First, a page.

Lawson Screen & Digital Products | Digital Imaging and Screen Printing Blog
Since 1949 Lawson has been manufacturing quality screen printing equipment and continues to manufacture screen printing and digital imaging equipment/supplies. Lawson provides helpful tricks and tips about how to screen print, how to direct-to-garment print, and how to grow your business. Keep up with the latest news about screen printing, dtg, and embroidery with our screen printing blog and news.
Whether you are a starting a new screen printing business, or silk screening at home, there can be an overwhelming amount of information out there on the internet about how to screen printing. Various opinions on how to print t-shirts and what screen printing machines are the best might feel overwhelming. Remember – at one point, every silk screen artist started off as an inexperienced printer. To get the perfect garment print, do not rely solely on beginner’s luck. We have put together 6 beginner tips will help prevent common screen printing problems. Remember, the best piece of screen printing advice is to test for yourself. If possible, do not test a new technique on a customer’s order.
Aim for Opacity with Film Positives
“Opacity” refers to the opaqueness of the black inkjet ink part of the design on the film positive. The film positives are the copy of the original art, and the screen is a copy of the film. You want your film to be as opaque as possible, in order to prevent light from passing through and preserve design details. If your film positive is not dark and dense enough, you will have problems washing out your screen post-exposure.
Apply Adequate Amount of Screen Printing Emulsion
Emulsion is photosensitive liquid that coats a screen printing frame. You want to keep two things in mind when coating a screen with emulsion. First, you should use enough emulsion to prevent plastisol ink from going outside of the design image area. There should be a distinct edge of emulsion where the design is located. Second, make sure there is enough emulsion on the screen in order to prevent pinholes. The technical term for measuring the amount of emulsion on a screen is emulsion over mesh (EOM). Having a high EOM allows for more ink to be put down with fewer print strokes. Dry screens that have been coated with emulsion horizontally, ink side (squeegee side) up. Learn more about the screen making cycle here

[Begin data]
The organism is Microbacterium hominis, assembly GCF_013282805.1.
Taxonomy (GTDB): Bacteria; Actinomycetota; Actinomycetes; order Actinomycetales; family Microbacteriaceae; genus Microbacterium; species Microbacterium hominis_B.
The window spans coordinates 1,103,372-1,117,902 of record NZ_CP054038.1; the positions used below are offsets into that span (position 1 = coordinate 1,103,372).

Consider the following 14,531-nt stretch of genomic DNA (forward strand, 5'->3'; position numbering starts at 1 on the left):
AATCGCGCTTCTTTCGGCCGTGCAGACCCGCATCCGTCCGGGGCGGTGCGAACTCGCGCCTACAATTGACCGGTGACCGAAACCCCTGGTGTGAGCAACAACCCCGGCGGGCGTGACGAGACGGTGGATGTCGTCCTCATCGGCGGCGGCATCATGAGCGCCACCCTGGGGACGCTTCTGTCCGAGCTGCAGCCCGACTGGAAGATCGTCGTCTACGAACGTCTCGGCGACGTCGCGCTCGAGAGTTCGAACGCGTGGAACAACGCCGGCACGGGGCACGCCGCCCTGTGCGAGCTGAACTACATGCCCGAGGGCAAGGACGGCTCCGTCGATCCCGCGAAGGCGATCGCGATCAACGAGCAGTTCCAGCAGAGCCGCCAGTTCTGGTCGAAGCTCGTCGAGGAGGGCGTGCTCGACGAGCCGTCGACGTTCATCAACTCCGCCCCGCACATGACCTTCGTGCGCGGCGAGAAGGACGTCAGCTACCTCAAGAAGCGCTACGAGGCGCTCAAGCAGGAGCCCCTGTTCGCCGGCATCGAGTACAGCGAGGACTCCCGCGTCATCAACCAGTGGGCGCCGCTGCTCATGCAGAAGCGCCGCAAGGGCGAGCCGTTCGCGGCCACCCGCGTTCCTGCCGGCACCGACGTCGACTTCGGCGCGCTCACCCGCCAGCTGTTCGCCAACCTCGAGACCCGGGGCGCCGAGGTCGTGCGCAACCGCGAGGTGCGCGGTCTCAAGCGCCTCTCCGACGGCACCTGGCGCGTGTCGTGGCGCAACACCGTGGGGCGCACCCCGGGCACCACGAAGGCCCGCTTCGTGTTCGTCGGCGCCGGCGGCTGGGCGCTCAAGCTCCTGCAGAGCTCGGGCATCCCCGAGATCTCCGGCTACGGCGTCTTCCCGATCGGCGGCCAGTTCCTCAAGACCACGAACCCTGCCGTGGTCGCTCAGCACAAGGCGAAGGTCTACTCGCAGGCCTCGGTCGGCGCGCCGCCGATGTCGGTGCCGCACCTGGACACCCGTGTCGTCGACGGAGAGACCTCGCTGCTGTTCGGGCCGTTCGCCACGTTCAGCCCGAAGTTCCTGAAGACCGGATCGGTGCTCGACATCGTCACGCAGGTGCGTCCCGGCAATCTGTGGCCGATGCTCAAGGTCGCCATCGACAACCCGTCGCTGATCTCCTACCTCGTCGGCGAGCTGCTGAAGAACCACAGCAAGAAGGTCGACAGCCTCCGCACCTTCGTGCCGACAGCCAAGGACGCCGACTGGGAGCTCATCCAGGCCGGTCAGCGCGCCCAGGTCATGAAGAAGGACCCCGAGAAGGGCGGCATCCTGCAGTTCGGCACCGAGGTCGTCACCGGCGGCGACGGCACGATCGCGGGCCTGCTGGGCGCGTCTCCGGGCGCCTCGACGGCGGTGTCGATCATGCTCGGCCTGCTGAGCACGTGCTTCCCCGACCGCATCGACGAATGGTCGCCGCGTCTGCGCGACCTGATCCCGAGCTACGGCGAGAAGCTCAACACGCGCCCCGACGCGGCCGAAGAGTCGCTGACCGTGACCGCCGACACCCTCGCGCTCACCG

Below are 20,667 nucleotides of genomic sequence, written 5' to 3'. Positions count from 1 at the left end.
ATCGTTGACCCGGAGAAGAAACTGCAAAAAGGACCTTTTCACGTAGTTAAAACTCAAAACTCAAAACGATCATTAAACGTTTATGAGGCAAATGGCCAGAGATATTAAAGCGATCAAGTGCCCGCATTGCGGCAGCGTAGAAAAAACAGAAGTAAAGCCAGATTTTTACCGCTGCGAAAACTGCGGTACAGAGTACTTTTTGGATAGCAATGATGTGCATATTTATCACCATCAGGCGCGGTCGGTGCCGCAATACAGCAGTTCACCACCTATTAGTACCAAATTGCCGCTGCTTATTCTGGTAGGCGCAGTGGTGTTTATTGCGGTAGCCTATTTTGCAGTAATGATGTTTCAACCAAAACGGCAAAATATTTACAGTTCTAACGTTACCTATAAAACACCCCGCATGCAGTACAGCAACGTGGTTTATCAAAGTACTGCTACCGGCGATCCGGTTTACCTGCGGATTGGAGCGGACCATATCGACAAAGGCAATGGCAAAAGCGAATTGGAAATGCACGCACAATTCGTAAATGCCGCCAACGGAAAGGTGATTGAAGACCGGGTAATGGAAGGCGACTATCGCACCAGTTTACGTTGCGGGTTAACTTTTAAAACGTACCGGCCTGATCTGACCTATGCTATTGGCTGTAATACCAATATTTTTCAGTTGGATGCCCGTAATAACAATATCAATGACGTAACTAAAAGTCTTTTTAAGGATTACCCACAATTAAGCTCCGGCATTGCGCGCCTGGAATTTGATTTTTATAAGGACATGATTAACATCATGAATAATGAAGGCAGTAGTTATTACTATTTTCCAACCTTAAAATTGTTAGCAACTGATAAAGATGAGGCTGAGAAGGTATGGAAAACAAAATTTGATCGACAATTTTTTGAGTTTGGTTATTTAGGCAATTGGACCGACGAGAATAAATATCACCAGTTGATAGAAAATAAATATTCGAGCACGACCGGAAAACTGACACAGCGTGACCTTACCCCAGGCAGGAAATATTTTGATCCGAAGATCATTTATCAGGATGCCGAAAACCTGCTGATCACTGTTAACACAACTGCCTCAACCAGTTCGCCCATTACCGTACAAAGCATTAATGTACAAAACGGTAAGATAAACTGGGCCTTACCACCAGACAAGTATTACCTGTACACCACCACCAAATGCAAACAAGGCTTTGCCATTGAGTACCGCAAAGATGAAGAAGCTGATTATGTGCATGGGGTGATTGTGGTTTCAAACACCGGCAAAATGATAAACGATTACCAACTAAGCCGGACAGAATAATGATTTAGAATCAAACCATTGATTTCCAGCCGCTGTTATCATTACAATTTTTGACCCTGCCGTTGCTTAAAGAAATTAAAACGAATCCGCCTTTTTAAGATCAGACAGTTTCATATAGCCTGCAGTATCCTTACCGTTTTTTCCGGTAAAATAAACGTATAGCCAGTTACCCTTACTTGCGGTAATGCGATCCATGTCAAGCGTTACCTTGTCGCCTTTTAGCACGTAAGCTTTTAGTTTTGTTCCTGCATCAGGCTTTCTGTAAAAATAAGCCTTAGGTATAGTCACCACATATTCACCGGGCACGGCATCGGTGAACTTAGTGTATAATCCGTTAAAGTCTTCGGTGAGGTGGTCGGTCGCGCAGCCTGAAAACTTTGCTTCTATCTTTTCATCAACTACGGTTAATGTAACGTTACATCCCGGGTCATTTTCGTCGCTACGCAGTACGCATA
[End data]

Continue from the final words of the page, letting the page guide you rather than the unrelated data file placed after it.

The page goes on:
Stock a Few Different Kinds of Plastisol Ink
Screen printing on different materials means having a variety of plastisol ink. Many beginner screen printers try to get by with only one ink, but this limits the quality of your prints you produce. You should stock a few different kinds of screen printing ink to print on different materials. T-shirts made out of cotton, polyester, and nylon react to inks differently. Don’t just assume that one white ink will be sufficient for every design on every fabric. Using the wrong white ink could cause problems such as bleeding, ghost images and dye migration.
Additive Options for Plastisol Ink
Begin thinking about additives that will increase the options you can offer to your customers. For example, dulling additive, or paste, will make a glossy ink matte. Puff additive will make images more interesting by creating texture and dimension. Nylon catalyst adheres ink to nylon materials. Thinner DT is one of the most important plastisol ink additives you can have. Watch this video to see why.
Apply the Right Squeegee
Just as you need many kinds of inks, you will benefit from purchasing several different types of squeegees. Identifying the right type of squeegee will allow you to effectively and efficiently deposit ink with each print stroke. Squeegees are measured by their hardness levels (called durometer) and should be chosen based upon the size of the print. Generally speaking, you want your squeegee to be 2 – 3 inches wider than your image area. The average screen print is 12 inches wide, so a 14 to 16 inch squeegee is a good choice. The durometer can vary but a 70 durometer squeegee is a good “go to” choice.
Don’t only rely on random internet forums and videos for answers. While some of these resources can be helpful, there is a lot of misinformation out there too. Communicating with the manufacturer directly allows you to find tailored solutions quickly and effectively. Lawson offers 24/7/365 service, online and by phone. We are always ready to help! You can send Lawson a message, a photo, or a video, and we will work with you to solve your particular screen printing problem.